So that brings League of Legends’ total price in at $5,353.83/£3,866.65, or 695,998 RP.
Heroes of the Storm
Blizzard’s Heroes of the Storm is young compared to other games in the MOBA sphere, but during its first two years it’s amassed a tidy inventory. Right now, the game has 66 different heroes, all with a huge collection of skins, mounts, voice lines, and emojis.
In a previous life, Heroes of the Storm charged for every item with real-world currency. Since the recent 2.0 upgrade, however, the way you buy things has radically changed. Now you must first buy gems, which are akin to LoL’s RP. Not only that, but gems can only be used to buy heroes, loot chests, stimpacks, and a small selection of skins and mounts. The vast majority of cosmetics must be purchased using shards, which can only be found in loot boxes, and thus have no concrete value.
Since the only things that can realistically be costed are items that are bought using gems, our price will be concluded from the game’s 66 heroes, the slim set of skins, mounts, and stimpacks, plus one each of the available loot chest bundles.
Characters range from 250 to 750 gems each. All 66 come in at 39,275 gems, making it $392.75/£327.29 for a full roster of heroes.
There are currently three mounts available to purchase with gems, which will put you back 895 gems. There are five very snazzy skins, too, which will cost you 1,260 gems.
Heroes of the Storm offers up Stimpacks which boost your XP and gold income. They come in three variants: the 7-day, 30-day, and 360-day, priced 400, 1,000, and 9,000 gems respectively.
This makes the total cost of Heroes of the Storm, right at this second, 59,430 gems. Gems are purchased in bundles: 300 for £2.49 in the UK, and 500 for $4.99 in the US. Using those prices, buying every purchasable item in Heroes 2.0 costs $594.30/£495.25.
It’s important to remember that, because of Heroes’ in-game currencies system, this figure only accounts for a small percentage of the game’s total inventory. To buy the many, many other items like skins and voice lines, you’ll need to either play and collect a huge number of loot chests to gather shards, or purchase an indeterminable amount of loot chests with gems.
Finally we have Smite, Hi-Rez’s god-battling MOBA. Its microtransaction store is almost exclusively stocked with gods and skins, with just a small handful of player avatars, voice lines, and emotes.
Items are priced in gems, Smite’s premium currency, and a bundle of 200 gems will cost you $4.99/£3.50. 200 gems is also the flat-rate cost of gods, so it’s easy to see how much a new character will set you back.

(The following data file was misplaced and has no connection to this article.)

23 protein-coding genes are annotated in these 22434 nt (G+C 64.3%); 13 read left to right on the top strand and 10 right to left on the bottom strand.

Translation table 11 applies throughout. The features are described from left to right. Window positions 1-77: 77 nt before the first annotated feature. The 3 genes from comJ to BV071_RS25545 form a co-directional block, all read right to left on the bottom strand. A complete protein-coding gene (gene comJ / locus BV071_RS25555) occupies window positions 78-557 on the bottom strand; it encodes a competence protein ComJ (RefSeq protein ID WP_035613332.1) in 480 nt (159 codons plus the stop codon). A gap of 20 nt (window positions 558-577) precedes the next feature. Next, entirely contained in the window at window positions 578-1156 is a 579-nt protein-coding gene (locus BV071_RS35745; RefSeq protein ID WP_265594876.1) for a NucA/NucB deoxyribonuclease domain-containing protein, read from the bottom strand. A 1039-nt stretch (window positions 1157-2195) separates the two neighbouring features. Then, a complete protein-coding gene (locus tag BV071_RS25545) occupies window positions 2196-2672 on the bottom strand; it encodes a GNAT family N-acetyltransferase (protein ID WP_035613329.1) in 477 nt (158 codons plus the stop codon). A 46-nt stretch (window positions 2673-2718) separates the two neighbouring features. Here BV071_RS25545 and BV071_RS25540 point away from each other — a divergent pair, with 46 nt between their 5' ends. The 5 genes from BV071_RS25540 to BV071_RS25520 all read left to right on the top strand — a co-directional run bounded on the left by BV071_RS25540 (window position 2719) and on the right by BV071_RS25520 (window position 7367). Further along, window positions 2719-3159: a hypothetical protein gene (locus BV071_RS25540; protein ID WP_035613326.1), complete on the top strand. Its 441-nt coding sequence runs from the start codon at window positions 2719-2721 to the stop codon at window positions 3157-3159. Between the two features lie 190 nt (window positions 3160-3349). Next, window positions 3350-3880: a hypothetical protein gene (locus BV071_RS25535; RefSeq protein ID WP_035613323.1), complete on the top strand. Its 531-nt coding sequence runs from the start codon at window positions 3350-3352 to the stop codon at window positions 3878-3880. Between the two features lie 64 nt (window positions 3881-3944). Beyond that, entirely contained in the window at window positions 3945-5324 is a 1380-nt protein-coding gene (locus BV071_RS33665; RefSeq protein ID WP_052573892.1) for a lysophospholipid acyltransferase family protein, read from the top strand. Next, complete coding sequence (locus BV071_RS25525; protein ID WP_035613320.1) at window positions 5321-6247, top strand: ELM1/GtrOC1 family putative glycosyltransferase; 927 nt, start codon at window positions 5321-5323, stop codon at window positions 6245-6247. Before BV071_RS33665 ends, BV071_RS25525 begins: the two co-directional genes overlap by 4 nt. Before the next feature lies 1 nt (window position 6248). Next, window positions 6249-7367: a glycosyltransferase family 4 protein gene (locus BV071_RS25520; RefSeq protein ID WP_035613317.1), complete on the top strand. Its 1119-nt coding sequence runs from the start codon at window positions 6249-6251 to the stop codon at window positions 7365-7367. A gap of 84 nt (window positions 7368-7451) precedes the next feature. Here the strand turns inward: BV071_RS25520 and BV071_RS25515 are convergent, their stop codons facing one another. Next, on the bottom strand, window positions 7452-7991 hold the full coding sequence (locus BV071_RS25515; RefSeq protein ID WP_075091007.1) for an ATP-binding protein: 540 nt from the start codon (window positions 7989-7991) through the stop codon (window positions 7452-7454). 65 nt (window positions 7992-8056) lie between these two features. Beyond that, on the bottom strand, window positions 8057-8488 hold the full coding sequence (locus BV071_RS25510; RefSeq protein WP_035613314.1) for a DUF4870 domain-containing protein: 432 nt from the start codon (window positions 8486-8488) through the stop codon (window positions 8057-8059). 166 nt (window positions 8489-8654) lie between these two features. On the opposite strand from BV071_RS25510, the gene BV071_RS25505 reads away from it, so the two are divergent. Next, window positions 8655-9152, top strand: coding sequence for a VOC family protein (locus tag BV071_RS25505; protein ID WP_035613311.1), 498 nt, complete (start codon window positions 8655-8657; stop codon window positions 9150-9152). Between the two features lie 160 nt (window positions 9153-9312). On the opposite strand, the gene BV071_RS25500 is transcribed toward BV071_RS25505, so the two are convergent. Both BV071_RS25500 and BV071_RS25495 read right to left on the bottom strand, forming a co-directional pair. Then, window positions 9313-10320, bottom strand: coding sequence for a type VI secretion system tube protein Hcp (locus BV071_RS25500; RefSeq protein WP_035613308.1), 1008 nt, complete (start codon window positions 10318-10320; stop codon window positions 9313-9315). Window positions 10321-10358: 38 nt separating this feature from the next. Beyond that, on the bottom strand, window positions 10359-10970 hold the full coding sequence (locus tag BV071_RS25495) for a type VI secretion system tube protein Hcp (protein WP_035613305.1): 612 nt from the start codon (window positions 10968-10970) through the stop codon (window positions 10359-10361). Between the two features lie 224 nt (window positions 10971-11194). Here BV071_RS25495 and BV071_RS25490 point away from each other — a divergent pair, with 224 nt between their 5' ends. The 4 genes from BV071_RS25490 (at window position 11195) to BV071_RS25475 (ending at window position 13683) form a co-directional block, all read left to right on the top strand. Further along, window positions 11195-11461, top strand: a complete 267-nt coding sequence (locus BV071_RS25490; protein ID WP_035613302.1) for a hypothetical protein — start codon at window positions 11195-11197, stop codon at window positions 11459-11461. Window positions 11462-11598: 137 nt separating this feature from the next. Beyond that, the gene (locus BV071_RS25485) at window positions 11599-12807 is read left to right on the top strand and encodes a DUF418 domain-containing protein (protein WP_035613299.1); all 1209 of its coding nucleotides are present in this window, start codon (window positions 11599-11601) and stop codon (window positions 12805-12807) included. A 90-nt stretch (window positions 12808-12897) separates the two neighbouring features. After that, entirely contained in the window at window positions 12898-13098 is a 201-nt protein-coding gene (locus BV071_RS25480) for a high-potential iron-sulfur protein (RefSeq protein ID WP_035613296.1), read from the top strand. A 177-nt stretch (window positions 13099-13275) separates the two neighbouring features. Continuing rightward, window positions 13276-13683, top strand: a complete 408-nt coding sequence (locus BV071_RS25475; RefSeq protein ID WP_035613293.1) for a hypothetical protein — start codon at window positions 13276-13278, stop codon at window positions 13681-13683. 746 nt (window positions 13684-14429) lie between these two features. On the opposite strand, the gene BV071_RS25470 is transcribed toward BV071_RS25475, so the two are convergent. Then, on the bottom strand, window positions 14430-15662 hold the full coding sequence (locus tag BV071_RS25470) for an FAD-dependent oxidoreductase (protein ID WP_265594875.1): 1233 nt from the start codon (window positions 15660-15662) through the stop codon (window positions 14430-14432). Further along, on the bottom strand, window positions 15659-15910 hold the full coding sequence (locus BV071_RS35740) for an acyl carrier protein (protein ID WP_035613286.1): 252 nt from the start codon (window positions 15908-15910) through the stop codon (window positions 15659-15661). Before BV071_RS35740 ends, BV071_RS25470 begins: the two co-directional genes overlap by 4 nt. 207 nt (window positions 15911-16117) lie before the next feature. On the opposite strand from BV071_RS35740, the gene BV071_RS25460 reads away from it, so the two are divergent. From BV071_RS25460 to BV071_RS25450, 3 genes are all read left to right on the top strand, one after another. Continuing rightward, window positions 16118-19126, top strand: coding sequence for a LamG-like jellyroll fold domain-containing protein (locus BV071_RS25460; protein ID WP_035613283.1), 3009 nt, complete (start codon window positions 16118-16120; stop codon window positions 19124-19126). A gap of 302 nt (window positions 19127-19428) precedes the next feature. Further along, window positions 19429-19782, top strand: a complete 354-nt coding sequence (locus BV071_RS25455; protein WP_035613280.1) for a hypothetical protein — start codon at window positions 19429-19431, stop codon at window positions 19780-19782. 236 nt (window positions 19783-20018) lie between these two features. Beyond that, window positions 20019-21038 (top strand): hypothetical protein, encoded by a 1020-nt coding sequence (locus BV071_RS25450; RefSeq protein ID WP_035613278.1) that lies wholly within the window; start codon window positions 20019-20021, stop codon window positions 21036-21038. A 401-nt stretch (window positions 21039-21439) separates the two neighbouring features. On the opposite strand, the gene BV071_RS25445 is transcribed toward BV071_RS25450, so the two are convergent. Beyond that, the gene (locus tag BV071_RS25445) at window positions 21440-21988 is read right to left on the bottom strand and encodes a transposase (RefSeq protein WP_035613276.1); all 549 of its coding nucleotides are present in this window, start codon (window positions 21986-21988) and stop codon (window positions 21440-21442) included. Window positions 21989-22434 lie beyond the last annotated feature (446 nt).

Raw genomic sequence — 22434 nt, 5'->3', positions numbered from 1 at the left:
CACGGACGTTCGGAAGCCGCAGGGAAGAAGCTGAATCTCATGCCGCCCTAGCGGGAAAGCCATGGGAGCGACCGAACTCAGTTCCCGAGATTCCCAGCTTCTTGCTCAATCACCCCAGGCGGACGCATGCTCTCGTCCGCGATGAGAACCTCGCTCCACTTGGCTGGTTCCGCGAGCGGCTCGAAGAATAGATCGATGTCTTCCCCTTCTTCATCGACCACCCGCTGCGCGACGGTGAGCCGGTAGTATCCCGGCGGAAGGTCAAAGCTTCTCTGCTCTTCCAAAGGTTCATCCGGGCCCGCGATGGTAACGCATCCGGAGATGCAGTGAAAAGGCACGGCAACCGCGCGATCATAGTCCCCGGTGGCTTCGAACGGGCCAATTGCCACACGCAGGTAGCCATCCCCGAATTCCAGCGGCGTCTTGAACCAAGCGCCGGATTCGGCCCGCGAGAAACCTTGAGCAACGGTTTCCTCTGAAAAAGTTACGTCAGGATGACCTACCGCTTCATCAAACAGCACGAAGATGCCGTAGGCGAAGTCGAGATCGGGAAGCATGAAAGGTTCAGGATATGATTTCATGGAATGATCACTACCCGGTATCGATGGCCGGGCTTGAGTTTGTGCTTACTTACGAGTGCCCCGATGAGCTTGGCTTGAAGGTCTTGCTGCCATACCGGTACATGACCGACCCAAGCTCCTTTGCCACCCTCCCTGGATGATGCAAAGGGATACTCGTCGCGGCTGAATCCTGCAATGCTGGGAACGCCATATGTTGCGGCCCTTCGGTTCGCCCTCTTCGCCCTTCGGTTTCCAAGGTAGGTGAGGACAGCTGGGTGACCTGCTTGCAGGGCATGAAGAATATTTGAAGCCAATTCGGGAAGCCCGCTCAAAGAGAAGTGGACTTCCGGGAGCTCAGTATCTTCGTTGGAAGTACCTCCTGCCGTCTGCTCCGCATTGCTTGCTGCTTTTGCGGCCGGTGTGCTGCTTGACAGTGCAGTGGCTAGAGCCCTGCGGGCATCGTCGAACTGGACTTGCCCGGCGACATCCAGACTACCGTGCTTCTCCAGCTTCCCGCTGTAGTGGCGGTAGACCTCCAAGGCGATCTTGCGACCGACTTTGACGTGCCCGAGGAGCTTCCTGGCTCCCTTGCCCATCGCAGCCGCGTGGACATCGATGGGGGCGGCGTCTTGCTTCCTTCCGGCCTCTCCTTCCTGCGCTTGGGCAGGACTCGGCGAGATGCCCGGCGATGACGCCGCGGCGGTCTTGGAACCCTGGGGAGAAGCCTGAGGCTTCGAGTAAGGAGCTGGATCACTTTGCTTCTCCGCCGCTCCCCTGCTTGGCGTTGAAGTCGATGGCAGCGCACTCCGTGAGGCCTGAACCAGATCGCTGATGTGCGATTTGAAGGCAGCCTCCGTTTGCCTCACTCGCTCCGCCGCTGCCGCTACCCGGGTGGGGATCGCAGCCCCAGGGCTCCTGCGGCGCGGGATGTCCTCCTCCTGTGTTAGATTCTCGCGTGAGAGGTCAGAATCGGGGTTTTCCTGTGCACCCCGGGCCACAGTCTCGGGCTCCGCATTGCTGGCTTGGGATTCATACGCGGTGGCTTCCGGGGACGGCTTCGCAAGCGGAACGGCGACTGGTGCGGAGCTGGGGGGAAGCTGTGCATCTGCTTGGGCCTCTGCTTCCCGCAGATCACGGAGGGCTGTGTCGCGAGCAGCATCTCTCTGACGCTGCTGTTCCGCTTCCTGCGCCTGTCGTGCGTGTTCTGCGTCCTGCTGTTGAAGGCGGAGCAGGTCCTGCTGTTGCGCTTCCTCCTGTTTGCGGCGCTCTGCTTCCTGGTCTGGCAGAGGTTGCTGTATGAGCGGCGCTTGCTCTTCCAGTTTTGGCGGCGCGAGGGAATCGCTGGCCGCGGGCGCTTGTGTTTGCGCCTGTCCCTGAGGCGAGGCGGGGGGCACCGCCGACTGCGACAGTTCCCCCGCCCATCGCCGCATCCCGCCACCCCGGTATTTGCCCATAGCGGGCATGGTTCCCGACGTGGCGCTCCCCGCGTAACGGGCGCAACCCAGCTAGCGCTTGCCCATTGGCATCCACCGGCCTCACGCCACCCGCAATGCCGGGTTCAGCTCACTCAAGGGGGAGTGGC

To buy every one of the game’s current 88 gods, plus all their skins, you’ll need to part with 223,650 gems. That’s the equivalent of $5,591.25/£3,923.68. To break that down a little, 16,600 gems ($415.00/£291.22) are required for the gods themselves, and 207,050 gems ($5,176.25/£3,632.45) for the skins. You can actually save yourself some cash by purchasing the Ultimate God Pack for $29.99/£20.99, which unlocks all current and future gods, and is a much better deal than the multiple hundreds of dollars that you’d need to collect them on a one-by-one basis.
The collection of other items – avatars, voices, and emotes – will set you back 18,615 gems ($465.37/£326.57).
All purchases combined, Smite’s overall total is 242,265 gems, or $6,056.63/£4,250.26.
Which is the most expensive MOBA?
And so, the winner of the ‘Most Expensive MOBA Award’ is: Smite! It’s a whole $702.80/£383.61 more expensive than its closest rival, which makes it the clear winner.
However, when it comes down to individual item purchases, Heroes of the Storm is notably a few pounds/dollars more expensive. A hero typically costs 750 gems, making them $7.50/£6.25, which is a fair increase over Smite’s $4.99/£3.50. The Heroes’ 2.0 pricing structure has lowered the overall cost of buying ‘everything’ due to having the vast majority of items cost shards, which cannot be directly purchased. If you wanted to buy your way to everything in Heroes, it would require a huge amount of loot chest purchases (and a bit of luck) to gain the required shards, and that almost certainly costs more than Smite’s colossal overall price. So while Smite asks for more money upfront, long-term purchasing players may find that Heroes of the Storm is actually the most wallet-draining game.